Wednesday, July 29, 2015
Back from the Bard, 3
Joyce and I saw The Winter's Tale at the American Shakespeare Center in Staunton, Va., last Saturday afternoon ...
Let's admit this right away: The Bard can give us problems--and I'm not talking here now about unfamiliar vocabulary and Elizabethan customs and the like. I'm talking about what happens in his plays. Sometimes, it can, well, require a lot of us.
Like Hamlet's encounter with the pirates. That's a stretch. And (in the comedies) the stunning failure of characters to notice that other characters are pretending to be someone/something else. Like those cross-gender transformations in, oh, As You Like It and Twelfth Night. C'mon now--how dumb do you have to be not to recognize that "Ganymede" in As You Like It is actually the amazing Rosalind!?
Okay. There are those sorts of problems. But there are others that can be deeply disturbing. In my memoir about my teaching career (Schoolboy, 2012--available on your Kindle app from Amazon) I tell briefly about an experience I had teaching Much Ado About Nothing to eighth graders back in the 1990s.
In that wonderful play, the young and mercurial Claudio, convinced (by lies) that the young woman he is about to marry (Hero) is, well, providing services for another man--on the eve of her wedding--he waits until the actual ceremony to confront her, to accuse her of infidelity in front of the assembly, and then to stalk self-righteously out of the wedding-that-is-no-more with his equally huffy buddies. Hero, in the meantime, has fainted with shock at the vileness of the slanders against her.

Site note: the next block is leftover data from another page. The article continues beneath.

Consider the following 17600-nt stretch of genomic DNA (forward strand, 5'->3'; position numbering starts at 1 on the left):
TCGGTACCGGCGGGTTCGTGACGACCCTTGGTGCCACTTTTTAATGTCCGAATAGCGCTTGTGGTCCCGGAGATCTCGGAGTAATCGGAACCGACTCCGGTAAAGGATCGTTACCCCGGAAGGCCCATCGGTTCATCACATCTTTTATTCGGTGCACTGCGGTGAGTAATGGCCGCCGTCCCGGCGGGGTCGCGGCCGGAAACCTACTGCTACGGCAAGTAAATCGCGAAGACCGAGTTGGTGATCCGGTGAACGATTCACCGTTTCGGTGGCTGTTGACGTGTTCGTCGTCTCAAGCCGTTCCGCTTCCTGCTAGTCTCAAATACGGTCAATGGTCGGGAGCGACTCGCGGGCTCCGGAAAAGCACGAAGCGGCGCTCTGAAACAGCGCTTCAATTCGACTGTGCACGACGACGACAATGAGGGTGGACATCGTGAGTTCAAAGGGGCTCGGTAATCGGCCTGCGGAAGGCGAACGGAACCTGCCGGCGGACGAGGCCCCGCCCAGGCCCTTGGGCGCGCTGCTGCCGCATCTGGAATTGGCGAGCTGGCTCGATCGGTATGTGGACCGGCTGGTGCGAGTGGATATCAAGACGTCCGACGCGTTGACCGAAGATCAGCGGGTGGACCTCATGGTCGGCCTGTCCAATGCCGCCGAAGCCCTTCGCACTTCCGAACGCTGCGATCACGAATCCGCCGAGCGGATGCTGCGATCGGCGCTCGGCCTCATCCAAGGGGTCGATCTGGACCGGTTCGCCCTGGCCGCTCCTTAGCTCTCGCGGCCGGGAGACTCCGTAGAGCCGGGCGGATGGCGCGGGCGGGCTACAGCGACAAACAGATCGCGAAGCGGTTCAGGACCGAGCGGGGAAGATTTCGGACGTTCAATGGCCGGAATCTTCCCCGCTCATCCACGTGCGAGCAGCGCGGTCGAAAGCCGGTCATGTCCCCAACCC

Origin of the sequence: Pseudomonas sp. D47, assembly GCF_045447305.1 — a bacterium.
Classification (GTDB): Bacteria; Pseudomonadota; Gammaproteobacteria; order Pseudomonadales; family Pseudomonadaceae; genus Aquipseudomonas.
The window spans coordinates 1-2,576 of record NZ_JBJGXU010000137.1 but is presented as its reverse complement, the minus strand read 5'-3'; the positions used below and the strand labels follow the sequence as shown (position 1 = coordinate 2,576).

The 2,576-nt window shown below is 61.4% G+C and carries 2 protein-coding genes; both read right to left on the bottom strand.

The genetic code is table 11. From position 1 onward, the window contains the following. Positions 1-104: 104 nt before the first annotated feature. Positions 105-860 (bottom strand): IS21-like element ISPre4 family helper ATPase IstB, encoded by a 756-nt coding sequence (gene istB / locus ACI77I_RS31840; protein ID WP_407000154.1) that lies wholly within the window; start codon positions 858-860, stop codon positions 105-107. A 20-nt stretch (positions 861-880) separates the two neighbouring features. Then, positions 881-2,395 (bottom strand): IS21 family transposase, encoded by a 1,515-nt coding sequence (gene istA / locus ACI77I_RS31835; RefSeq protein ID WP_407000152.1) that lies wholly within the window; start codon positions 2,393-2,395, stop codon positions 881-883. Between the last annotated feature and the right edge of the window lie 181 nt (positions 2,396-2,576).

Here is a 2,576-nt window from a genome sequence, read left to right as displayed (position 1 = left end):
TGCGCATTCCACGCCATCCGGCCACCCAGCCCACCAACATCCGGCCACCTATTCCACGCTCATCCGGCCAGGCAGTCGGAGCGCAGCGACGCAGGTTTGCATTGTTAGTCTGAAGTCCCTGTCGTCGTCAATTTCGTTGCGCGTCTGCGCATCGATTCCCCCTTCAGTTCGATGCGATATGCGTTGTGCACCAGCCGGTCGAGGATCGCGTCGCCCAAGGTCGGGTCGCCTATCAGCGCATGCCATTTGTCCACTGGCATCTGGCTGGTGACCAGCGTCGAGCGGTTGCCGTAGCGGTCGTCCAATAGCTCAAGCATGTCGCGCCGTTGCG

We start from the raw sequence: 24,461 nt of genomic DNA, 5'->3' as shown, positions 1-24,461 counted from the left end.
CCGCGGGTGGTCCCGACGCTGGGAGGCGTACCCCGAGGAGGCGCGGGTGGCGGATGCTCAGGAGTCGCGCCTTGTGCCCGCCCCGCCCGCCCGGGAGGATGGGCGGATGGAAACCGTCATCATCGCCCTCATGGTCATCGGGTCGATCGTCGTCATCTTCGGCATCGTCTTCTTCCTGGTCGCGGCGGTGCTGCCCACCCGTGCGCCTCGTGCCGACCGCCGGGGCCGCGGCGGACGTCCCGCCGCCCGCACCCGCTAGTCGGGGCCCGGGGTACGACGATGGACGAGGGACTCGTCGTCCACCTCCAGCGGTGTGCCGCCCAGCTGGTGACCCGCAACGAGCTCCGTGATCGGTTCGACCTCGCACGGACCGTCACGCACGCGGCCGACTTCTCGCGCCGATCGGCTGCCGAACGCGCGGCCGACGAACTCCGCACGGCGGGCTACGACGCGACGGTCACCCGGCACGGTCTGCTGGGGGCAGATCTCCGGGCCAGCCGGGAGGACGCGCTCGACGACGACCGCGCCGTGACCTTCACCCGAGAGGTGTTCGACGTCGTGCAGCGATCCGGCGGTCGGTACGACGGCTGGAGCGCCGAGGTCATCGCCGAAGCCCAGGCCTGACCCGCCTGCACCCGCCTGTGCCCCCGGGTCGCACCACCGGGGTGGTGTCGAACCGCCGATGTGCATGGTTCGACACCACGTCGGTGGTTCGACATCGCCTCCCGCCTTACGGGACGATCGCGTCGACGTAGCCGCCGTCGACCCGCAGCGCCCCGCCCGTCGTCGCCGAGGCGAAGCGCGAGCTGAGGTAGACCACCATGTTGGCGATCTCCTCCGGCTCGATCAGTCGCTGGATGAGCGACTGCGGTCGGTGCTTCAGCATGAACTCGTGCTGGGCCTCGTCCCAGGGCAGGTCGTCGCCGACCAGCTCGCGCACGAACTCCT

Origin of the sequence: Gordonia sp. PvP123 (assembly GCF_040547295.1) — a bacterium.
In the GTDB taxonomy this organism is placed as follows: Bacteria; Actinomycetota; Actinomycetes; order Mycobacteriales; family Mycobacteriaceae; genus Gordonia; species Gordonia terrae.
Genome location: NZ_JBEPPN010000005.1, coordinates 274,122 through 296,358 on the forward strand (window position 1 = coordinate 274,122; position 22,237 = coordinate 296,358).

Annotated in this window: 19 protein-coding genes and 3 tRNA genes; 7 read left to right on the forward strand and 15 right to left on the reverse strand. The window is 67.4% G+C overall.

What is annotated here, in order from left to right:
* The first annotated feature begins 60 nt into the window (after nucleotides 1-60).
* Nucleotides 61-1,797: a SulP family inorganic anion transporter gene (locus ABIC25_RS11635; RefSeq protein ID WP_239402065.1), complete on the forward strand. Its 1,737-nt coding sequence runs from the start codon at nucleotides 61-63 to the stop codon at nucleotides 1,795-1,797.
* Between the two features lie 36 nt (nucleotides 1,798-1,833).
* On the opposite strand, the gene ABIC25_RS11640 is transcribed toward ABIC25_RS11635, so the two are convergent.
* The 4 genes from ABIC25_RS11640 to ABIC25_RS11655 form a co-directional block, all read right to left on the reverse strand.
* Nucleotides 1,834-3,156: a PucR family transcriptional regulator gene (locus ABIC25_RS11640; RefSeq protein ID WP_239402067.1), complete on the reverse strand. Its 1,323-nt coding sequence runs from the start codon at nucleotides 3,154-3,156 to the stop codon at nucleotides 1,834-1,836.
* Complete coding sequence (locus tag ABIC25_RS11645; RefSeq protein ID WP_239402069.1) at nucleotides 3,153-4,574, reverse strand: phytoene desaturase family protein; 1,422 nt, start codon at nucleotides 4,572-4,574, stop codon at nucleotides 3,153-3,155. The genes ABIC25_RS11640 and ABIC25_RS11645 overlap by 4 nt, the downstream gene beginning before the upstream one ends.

The word goes out that Hero has died. Claudio later discovers he's been manipulated and deceived. He begs forgiveness from Hero's father, who says he will forgive--if (among other things) Claudio will marry, sight unseen, Hero's cousin. The distraught young man promptly agrees.
At the second wedding, his new bride is heavily veiled and he does not see who it is until the last minute. It's Hero, of course, who has not actually died but has been in hiding until friends rescue her reputation (which they do).
At this moment as we were reading the play aloud in class one day, one of my eighth grade girls cried out, "Why would she take him back!" Indeed. A sizzling little conversation ensued.
In The Winter's Tale (first performed in 1611, more than a dozen years after Much Ado) we have an even more egregious version of that story, as we've seen. The King of Sicilia believes his wife, Hermione, has been unfaithful--with his best friend--and that she has conceived a child with that friend. Sicilia condemns her in public, ignores moderating cautionary counsel, sends her to prison, orders the infant to be killed. Only deaths convince him of his error. The death of his son, the death of Hermione. And his daughter is now off, abandoned and dead (he thinks), in Bohemia.
Sixteen years pass between these events and the end of the play. He is reunited with the daughter he thought was dead, and then Paulina, a friend of his long-dead wife, invites him to view a statue of Hermione that she has commissioned. He goes to Paulina's house (with most of the rest of the cast) and sees the statue, initially covered with a drape.
When the covering is removed--TIME FOR A SPOILER ALERT--he sees the amazingly lifelike image before him. He is overwhelmed with regret and grief. And then--after some talking--the statue moves, steps down from its pedestal. It's Hermione, of course, still alive, who's been in seclusion all this time. They embrace. All forgiven.
What?!!?!?! How could she do that? And why?
In the words of my 8th grader, Why would she take him back?
Indeed ... and next time I'll get into that ...
To be continued ...